Friday, 30 January 2009

The past tense.

This week I did an interview for der Westen. Not only was it hugely flattering to answer their brilliantly canny questions about my blog, but it gave me the chance to (almost) live out a fantasy by pretending it was the Guardian Weekend's Q&A, only without having to cross out the real interviewee's answers and scribble my own beside them. Which I definitely don't do. No, definitely not. One of the questions, though, was this: are there any issues you don't/wouldn't blog about? To which I answered no. Well, not just 'no' – I'm not a one-word-answer kind of girl. It was a 'no, but...' answer. The 'but' being private times with P, family-only moments, my doctors' names, that kind of thing. But in terms of subjects being off-limits blog-wise, there sure aren't many, as this post (and definitely this post) will attest. But last night I realised that, actually, there's something I haven't been saying. And I'm not sure why. Perhaps because I thought it'd blow over, or fear it's a bit pathetic, or because it's something I've been secretly viewing as some kind of failure (as the Columbo of therapy sneakily extracted from me yesterday morning).

I may have told you a fib the other day. (I'm now anticipating those spots on my tongue that Mum always said were the cause of telling lies. In which case I fear I've fabricated my entire life story, if the volume of spots on my tongue during chemo were anything to go by.) I didn't mean to tell you a fib. It wasn't consciously done. (Pleeease let me go out to play?) What I told you was that I didn't think I'd ever had a panic attack. And, at the time, I didn't think I had. To me, a panic attack meant palpitations, tunnel vision, dizziness, sweating, difficult breathing and sending yourself to bed. And nothing less. Only if you could check off everything on that list could you say you'd had a panic attack. And whether or not you or I believe that to be true, what's certainly the case is that I've been having some pretty unpleasant panicky moments. Moments that overwhelm me, make me shiver and reduce me to tears in the rare times that I'm not keeping myself busy.

The busy thing is key. For an inherently lazy lass, I'm always busy; even when I'm not. Even if I'm on my arse (which, let's be honest, is most of the time), I'm always doing something. Blogging, writing, emailing, Facebooking, tweeting, making lists. (Current favourite: SS30th guest list. Seven months in advance of the do. Excited? Moi?) My mind exhausts me. It's continually active and burns up an unfeasible amount of energy – if it were a person it'd be as lean as Madonna. (I fear my body's more Maradona.) It's an occupied state I like to keep myself in, purely because – in light of all the panicky stuff – I can't afford not to be busy. Which is precisely how I've been since radiotherapy ended.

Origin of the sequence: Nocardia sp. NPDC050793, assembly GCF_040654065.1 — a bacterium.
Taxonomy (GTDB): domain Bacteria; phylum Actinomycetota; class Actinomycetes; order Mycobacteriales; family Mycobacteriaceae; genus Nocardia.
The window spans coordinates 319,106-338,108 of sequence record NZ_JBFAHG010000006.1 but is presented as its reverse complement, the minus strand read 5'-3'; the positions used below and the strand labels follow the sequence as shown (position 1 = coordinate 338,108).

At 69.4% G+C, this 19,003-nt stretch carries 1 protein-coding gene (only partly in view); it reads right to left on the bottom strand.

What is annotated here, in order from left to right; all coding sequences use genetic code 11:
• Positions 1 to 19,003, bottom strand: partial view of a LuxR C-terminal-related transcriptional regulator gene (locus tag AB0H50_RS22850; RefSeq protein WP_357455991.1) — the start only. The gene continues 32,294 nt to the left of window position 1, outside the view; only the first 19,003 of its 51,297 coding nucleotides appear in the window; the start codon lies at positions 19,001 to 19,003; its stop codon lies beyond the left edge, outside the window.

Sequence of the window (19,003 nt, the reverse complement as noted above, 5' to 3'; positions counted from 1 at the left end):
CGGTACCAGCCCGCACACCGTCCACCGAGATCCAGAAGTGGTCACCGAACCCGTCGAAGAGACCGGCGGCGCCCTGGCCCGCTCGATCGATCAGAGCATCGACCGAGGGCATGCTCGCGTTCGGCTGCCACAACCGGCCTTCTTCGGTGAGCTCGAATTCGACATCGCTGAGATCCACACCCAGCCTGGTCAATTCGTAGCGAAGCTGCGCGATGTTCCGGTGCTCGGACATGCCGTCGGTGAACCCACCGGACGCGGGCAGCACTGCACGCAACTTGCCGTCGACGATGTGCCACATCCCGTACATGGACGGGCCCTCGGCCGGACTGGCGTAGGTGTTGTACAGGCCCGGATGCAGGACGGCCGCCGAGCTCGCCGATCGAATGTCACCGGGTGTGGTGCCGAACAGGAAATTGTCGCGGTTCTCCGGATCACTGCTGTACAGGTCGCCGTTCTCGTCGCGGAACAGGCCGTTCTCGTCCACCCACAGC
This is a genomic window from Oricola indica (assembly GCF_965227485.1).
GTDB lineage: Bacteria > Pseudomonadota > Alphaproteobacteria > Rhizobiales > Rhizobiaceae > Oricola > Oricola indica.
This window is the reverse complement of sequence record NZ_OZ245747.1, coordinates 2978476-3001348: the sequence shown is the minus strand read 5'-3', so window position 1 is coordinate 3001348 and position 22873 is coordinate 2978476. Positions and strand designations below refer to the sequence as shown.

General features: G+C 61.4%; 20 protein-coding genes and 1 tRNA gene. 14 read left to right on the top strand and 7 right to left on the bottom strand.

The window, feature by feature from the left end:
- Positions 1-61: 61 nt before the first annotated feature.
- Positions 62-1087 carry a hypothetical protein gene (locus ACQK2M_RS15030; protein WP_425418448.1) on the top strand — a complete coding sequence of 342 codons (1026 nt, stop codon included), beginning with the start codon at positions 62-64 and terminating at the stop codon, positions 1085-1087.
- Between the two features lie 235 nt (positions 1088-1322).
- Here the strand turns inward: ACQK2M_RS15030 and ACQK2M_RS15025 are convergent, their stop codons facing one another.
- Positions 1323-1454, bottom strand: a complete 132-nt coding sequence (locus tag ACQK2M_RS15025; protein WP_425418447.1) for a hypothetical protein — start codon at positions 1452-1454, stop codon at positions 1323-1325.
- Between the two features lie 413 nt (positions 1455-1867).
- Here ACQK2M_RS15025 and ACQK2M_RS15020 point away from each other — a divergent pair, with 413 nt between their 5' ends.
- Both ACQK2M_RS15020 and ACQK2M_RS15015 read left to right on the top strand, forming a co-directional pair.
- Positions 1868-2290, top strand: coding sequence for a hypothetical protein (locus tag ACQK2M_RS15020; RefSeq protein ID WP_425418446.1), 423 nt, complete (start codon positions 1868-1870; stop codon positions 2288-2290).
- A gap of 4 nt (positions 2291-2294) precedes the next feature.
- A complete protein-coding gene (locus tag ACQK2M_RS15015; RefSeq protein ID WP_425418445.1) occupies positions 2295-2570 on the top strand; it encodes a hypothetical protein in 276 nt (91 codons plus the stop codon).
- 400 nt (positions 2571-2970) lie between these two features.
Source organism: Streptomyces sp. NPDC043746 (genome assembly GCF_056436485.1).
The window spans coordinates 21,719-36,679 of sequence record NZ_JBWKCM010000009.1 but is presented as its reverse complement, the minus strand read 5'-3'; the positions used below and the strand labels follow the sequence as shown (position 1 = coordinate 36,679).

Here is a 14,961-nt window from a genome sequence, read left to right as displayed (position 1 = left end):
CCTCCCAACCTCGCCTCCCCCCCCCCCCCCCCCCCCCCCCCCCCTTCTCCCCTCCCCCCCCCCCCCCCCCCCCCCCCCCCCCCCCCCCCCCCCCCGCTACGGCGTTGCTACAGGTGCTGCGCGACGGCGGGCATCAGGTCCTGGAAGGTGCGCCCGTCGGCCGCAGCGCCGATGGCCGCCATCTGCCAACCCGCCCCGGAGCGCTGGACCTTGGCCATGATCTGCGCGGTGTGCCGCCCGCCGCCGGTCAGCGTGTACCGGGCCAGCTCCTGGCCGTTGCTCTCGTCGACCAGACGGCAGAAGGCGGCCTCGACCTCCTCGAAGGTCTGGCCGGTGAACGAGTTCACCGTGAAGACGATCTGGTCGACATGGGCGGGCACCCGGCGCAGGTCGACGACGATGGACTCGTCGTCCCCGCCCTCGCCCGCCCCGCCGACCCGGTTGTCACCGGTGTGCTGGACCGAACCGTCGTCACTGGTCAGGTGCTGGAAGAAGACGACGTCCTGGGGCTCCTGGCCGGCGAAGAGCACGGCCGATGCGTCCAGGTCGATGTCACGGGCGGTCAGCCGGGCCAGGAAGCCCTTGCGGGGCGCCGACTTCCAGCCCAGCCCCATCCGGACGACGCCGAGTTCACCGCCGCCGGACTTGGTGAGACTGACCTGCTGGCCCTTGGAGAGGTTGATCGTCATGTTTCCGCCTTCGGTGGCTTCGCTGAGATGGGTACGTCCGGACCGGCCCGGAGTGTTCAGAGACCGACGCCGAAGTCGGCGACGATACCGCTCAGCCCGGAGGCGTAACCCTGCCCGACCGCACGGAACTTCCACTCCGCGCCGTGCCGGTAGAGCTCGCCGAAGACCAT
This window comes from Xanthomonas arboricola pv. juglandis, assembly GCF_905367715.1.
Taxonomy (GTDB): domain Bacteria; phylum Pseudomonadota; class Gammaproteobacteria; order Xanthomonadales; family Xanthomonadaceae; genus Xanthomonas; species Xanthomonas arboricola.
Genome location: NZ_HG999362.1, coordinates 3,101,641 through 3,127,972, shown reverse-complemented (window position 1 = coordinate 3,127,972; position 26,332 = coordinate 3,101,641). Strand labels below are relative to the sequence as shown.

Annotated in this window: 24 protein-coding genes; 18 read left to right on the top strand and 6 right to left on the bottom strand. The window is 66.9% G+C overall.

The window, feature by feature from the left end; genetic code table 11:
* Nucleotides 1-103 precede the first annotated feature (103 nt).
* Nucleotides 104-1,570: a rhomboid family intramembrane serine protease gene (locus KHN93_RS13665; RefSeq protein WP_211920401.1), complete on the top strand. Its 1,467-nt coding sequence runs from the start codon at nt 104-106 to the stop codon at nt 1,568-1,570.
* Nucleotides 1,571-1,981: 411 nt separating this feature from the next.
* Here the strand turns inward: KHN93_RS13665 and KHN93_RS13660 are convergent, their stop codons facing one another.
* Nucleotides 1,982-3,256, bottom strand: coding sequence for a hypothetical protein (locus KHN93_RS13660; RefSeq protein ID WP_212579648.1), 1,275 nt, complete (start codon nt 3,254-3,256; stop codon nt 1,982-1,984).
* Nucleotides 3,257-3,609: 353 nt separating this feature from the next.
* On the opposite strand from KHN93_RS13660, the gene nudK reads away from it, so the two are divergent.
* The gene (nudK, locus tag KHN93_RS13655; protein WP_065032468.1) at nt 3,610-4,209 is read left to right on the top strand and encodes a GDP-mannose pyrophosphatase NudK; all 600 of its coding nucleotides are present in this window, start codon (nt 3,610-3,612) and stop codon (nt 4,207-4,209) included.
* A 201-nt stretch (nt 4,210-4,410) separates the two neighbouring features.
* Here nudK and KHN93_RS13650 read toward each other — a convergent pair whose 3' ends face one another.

I used to love doing nothing. I've spent many a happy hour lying on my back, happy with my thoughts. I once lived on my own, too, and loved every second (until some Evertonian moved in and removed all the red clothes from my wardrobe – not that it stopped me marrying him, mind). I was always good on my own. Perfectly happy in my own company, doing sod all. But now I'm never doing sod all, nor am I ever on my own (at the risk of sounding like Liz Jones, I consider Sgt Pepper company). I'm never silent unless I'm asleep (another time when the panic gets to me). And even when I am silent, my mind's plugging away at something or other. There's always a song in my head (currently playing: Coldplay, Rule The World).

The trouble is, though, the more you sit on the shit stuff by staying distracted, the more it'll come back to bite you on the ass. The anxiety remains, bubbling under the surface, forcing its way out like angry steam from a boiling pan in 101 unhelpful 'what ifs'. What if the cancer comes back? What if the treatment hasn't worked? What if there's another tumour I didn't know about? What if there are cancer cells I'm not aware of? What if I've only got a short time left? Which is how I ended up in such a state this evening. 

Today has been a red X on my calendar for months now: the day on which the end of my active treatment would be neatly bookended with a visit to the consultant (Curly Professor's Glamorous Assistant, for those of you who've been here for a while). In my wildest dreams (and I'm just the kind of idiot who believes their wildest dreams), I was going to walk out of today's appointment having heard a joyous clasp of hands and a sentence that began, 'Well, your treatment was a resounding success' and perhaps even the word 'remission'. Idiot indeed. Instead, the information I've been left with – along with a sledgehammer of a reminder of how serious my diagnosis is (was?) – goes something like this: